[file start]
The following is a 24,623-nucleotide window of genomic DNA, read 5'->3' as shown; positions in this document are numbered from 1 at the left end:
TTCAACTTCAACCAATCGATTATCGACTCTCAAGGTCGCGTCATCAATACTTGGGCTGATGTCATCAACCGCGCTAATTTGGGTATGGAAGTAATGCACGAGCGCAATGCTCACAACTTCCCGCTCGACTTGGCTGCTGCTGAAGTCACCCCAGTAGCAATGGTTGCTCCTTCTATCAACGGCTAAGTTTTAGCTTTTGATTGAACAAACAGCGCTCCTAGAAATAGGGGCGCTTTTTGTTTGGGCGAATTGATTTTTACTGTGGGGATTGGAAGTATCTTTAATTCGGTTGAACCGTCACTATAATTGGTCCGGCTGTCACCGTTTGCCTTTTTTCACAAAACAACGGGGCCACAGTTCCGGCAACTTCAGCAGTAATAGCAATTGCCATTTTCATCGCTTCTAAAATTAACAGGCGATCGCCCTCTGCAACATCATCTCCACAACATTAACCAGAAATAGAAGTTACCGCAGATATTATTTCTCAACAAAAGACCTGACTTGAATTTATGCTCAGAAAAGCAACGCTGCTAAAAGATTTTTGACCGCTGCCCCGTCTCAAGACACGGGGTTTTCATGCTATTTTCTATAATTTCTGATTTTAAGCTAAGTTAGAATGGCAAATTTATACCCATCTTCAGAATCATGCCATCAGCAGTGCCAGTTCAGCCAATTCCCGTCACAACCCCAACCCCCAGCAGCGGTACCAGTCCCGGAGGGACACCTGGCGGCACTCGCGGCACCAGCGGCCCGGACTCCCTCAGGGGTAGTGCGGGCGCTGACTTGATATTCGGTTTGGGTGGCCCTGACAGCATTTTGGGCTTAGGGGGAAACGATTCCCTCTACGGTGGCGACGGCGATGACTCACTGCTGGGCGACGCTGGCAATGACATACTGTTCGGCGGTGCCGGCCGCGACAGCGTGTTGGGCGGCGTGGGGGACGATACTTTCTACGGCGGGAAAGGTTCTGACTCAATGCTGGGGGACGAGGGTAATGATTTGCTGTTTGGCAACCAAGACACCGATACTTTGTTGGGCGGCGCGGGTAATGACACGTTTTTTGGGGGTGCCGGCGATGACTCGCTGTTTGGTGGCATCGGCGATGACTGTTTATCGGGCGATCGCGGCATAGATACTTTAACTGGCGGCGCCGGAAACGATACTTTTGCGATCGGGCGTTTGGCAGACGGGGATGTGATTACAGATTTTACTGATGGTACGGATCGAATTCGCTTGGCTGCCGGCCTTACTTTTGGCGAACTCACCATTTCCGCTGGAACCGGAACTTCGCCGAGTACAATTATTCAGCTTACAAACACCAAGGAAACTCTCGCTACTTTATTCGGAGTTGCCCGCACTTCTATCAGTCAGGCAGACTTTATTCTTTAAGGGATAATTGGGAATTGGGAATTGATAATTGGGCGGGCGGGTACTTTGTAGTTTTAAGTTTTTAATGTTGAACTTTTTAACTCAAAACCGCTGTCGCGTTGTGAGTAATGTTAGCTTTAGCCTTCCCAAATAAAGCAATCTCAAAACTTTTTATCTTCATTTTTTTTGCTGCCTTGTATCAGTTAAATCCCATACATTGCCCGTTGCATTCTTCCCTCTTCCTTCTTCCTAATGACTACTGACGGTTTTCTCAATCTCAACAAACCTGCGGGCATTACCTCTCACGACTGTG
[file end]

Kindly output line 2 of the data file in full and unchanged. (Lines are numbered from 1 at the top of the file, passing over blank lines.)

TTCAACTTCAACCAATCGATTATCGACTCTCAAGGTCGCGTCATCAATACTTGGGCTGATGTCATCAACCGCGCTAATTTGGGTATGGAAGTAATGCACGAGCGCAATGCTCACAACTTCCCGCTCGACTTGGCTGCTGCTGAAGTCACCCCAGTAGCAATGGTTGCTCCTTCTATCAACGGCTAAGTTTTAGCTTTTGATTGAACAAACAGCGCTCCTAGAAATAGGGGCGCTTTTTGTTTGGGCGAATTGATTTTTACTGTGGGGATTGGAAGTATCTTTAATTCGGTTGAACCGTCACTATAATTGGTCCGGCTGTCACCGTTTGCCTTTTTTCACAAAACAACGGGGCCACAGTTCCGGCAACTTCAGCAGTAATAGCAATTGCCATTTTCATCGCTTCTAAAATTAACAGGCGATCGCCCTCTGCAACATCATCTCCACAACATTAACCAGAAATAGAAGTTACCGCAGATATTATTTCTCAACAAAAGACCTGACTTGAATTTATGCTCAGAAAAGCAACGCTGCTAAAAGATTTTTGACCGCTGCCCCGTCTCAAGACACGGGGTTTTCATGCTATTTTCTATAATTTCTGATTTTAAGCTAAGTTAGAATGGCAAATTTATACCCATCTTCAGAATCATGCCATCAGCAGTGCCAGTTCAGCCAATTCCCGTCACAACCCCAACCCCCAGCAGCGGTACCAGTCCCGGAGGGACACCTGGCGGCACTCGCGGCACCAGCGGCCCGGACTCCCTCAGGGGTAGTGCGGGCGCTGACTTGATATTCGGTTTGGGTGGCCCTGACAGCATTTTGGGCTTAGGGGGAAACGATTCCCTCTACGGTGGCGACGGCGATGACTCACTGCTGGGCGACGCTGGCAATGACATACTGTTCGGCGGTGCCGGCCGCGACAGCGTGTTGGGCGGCGTGGGGGACGATACTTTCTACGGCGGGAAAGGTTCTGACTCAATGCTGGGGGACGAGGGTAATGATTTGCTGTTTGGCAACCAAGACACCGATACTTTGTTGGGCGGCGCGGGTAATGACACGTTTTTTGGGGGTGCCGGCGATGACTCGCTGTTTGGTGGCATCGGCGATGACTGTTTATCGGGCGATCGCGGCATAGATACTTTAACTGGCGGCGCCGGAAACGATACTTTTGCGATCGGGCGTTTGGCAGACGGGGATGTGATTACAGATTTTACTGATGGTACGGATCGAATTCGCTTGGCTGCCGGCCTTACTTTTGGCGAACTCACCATTTCCGCTGGAACCGGAACTTCGCCGAGTACAATTATTCAGCTTACAAACACCAAGGAAACTCTCGCTACTTTATTCGGAGTTGCCCGCACTTCTATCAGTCAGGCAGACTTTATTCTTTAAGGGATAATTGGGAATTGGGAATTGATAATTGGGCGGGCGGGTACTTTGTAGTTTTAAGTTTTTAATGTTGAACTTTTTAACTCAAAACCGCTGTCGCGTTGTGAGTAATGTTAGCTTTAGCCTTCCCAAATAAAGCAATCTCAAAACTTTTTATCTTCATTTTTTTTGCTGCCTTGTATCAGTTAAATCCCATACATTGCCCGTTGCATTCTTCCCTCTTCCTTCTTCCTAATGACTACTGACGGTTTTCTCAATCTCAACAAACCTGCGGGCATTACCTCTCACGACTGTG